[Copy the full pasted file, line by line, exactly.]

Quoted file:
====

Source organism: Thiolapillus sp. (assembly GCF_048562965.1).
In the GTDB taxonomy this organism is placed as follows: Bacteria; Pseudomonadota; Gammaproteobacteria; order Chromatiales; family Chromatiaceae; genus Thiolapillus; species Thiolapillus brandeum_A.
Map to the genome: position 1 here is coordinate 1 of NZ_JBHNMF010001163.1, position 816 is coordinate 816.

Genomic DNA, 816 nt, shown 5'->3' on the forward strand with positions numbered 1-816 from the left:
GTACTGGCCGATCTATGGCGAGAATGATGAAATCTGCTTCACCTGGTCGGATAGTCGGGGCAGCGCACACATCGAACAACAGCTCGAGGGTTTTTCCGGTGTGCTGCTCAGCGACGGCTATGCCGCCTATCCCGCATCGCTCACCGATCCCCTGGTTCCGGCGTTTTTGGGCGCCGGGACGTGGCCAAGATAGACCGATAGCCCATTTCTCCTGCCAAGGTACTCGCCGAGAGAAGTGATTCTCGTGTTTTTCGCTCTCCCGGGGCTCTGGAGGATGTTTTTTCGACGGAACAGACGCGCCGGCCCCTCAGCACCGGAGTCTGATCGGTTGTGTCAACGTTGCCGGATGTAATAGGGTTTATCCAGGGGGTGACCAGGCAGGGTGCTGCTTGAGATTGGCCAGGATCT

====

Source organism: Thiolapillus sp. (assembly GCF_048562965.1).
In the GTDB taxonomy this organism is placed as follows: Bacteria; Pseudomonadota; Gammaproteobacteria; order Chromatiales; family Chromatiaceae; genus Thiolapillus; species Thiolapillus brandeum_A.
Map to the genome: position 1 here is coordinate 1 of NZ_JBHNMF010001163.1, position 816 is coordinate 816.

Genomic DNA, 816 nt, shown 5'->3' on the forward strand with positions numbered 1-816 from the left:
GTACTGGCCGATCTATGGCGAGAATGATGAAATCTGCTTCACCTGGTCGGATAGTCGGGGCAGCGCACACATCGAACAACAGCTCGAGGGTTTTTCCGGTGTGCTGCTCAGCGACGGCTATGCCGCCTATCCCGCATCGCTCACCGATCCCCTGGTTCCGGCGTTTTTGGGCGCCGGGACGTGGCCAAGATAGACCGATAGCCCATTTCTCCTGCCAAGGTACTCGCCGAGAGAAGTGATTCTCGTGTTTTTCGCTCTCCCGGGGCTCTGGAGGATGTTTTTTCGACGGAACAGACGCGCCGGCCCCTCAGCACCGGAGTCTGATCGGTTGTGTCAACGTTGCCGGATGTAATAGGGTTTATCCAGGGGGTGACCAGGCAGGGTGCTGCTTGAGATTGGCCAGGATCT